New highway intersection to create safer, improved traffic flow…
FORT ST. JOHN, BC: Construction crews start work next week on a project to build a new four-way, signalized intersection at Highway 97 and Swanson Lumber Road (259 Road), southeast of Fort St. John.
The new intersection will enhance safety and reduce traffic delays for people in the region.
As part of this project, crews will build a nearly 500-metre frontage road starting at Barrette Road (257A Road) that runs west to align with the new intersection. This new road will redirect the current accesses to Highway 97 to the new intersection, providing area residents and businesses easier and safer access to the highway.
“This new intersection along Highway 97 will increase driver safety for commuters and tourists, while also improving traffic flow for commercial vehicles along one of British Columbia’s key trade and commuter corridors,” said Catherine McKenna, federal Minister of Infrastructure and Communities. “Canada’s infrastructure plan invests in thousands of projects, creates jobs across the country and builds stronger communities.”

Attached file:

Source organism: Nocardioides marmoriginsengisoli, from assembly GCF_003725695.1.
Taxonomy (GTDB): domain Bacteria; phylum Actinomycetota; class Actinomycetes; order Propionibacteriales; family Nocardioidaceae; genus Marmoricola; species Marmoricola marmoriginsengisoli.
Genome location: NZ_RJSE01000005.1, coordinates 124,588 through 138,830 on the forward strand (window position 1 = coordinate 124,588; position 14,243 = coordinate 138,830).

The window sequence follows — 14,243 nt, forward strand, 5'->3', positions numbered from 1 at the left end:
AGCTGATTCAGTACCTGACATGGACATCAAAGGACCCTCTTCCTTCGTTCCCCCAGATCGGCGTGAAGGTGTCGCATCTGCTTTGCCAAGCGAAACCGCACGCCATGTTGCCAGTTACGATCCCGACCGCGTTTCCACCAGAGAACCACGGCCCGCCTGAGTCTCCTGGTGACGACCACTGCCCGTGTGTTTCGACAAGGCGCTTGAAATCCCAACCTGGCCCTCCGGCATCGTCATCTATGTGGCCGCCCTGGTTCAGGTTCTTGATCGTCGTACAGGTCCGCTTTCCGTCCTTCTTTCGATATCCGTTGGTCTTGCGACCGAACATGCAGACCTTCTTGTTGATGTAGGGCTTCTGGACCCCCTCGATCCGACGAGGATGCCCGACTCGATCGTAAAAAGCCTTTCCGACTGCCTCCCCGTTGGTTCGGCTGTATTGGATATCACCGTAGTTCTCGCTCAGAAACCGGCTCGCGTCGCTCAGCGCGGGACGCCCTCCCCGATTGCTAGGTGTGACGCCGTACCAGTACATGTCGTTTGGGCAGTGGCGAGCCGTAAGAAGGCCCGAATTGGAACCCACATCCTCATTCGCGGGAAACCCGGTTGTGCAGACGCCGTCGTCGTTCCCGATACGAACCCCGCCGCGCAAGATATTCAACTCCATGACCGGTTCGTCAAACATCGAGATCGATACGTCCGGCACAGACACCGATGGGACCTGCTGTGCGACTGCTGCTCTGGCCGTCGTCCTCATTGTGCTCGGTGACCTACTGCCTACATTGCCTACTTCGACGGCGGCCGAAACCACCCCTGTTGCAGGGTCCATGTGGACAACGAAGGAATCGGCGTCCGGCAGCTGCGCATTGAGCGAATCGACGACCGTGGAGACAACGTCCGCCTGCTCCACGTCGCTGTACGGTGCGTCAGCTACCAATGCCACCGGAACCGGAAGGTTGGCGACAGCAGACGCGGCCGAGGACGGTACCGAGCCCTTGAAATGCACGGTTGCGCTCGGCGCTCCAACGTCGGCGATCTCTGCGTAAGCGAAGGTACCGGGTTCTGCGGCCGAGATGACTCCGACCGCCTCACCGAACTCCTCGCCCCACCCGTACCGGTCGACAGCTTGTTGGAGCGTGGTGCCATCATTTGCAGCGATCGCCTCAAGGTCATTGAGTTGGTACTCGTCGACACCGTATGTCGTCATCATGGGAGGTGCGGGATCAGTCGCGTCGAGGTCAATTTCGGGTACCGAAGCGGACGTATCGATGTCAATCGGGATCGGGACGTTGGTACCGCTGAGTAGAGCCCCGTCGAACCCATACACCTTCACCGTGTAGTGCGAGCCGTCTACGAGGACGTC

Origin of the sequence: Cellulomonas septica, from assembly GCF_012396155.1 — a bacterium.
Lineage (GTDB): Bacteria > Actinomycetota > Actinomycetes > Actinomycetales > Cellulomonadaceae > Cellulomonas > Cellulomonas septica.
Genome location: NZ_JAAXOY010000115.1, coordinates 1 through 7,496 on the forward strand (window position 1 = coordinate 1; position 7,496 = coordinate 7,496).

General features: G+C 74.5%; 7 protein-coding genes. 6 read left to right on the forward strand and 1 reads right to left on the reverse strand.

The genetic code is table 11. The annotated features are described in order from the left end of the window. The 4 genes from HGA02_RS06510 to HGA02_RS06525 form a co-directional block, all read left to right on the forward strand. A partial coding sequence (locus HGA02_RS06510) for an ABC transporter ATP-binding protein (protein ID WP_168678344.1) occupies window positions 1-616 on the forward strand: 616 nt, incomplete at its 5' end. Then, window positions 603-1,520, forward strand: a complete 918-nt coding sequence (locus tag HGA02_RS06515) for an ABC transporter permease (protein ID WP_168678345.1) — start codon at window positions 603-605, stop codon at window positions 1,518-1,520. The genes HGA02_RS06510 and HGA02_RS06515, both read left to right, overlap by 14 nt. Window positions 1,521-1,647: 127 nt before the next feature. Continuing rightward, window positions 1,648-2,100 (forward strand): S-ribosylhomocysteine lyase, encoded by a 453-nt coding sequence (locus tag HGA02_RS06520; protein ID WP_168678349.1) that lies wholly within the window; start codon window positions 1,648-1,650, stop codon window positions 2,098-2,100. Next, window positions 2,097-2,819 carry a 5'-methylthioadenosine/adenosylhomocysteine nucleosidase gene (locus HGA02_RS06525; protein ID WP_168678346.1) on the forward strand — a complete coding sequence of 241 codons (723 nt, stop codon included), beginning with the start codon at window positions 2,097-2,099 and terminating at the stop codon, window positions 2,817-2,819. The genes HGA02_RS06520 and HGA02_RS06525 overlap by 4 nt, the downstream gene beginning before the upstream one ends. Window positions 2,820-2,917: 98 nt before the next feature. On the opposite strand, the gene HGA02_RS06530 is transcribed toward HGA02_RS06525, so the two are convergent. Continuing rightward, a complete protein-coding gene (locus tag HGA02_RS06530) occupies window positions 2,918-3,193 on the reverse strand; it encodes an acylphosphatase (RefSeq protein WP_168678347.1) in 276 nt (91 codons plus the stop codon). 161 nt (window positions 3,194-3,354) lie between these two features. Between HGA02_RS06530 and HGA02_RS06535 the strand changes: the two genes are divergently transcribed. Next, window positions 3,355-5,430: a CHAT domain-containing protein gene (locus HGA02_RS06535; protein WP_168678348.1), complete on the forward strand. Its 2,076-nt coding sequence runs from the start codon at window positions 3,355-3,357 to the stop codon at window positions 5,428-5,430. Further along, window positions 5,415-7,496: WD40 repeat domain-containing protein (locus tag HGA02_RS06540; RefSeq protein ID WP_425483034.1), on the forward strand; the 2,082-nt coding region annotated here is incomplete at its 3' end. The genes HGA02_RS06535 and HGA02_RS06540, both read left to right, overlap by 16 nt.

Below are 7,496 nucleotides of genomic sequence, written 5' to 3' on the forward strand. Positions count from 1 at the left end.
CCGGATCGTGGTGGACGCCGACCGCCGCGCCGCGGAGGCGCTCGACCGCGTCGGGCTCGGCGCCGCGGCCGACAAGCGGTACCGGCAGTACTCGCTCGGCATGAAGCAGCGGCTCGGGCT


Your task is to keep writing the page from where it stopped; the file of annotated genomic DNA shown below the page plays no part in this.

The current intersection is a stop-sign controlled T-intersection. This contributes to congestion coming off Swanson Lumber Road and causes significant traffic delays, which will increase as traffic volumes rise. The project is estimated to be complete in fall 2021.
“Highway 97 is a crucial corridor for our province’s natural resource industries, and this project provides an important safety improvement for the people who rely on it,” said Claire Trevena, B.C.’s Minister of Transportation and Infrastructure. “We’ve also heard from people that traffic is increasing, making it harder to move through the area. Projects such as this new intersection are investments in our communities, helping to create good jobs for people.”
The $11.1-million project was funded through $6.4 million from the Province and $4.7 million from the Government of Canada.
Highway 97 is the longest continuously numbered route in British Columbia, running 2,081 kilometres from the Canada-United States border (near Osoyoos) in the south to the British Columbia-Yukon border (north of Watson Lake) in the north.
The Ministry of Transportation and Infrastructure is working closely with the contactor, IDL Project Inc. of Prince George, and WorkSafeBC to ensure health and safety are maintained for all workers on site.
Provincial construction sites have protocols and policies in place following the requirements of the provincial health officer to help prevent the spread of COVID-19. These measures include physical distancing and other protocols to ensure worker and public safety.
Once the project begins, drivers can expect delays of up to 20 minutes and occasional single-lane, alternating traffic. The ministry appreciates people’s patience during this project. Drivers are reminded to obey construction zone speed limits and the direction of traffic control personnel.
Written and released by BC Government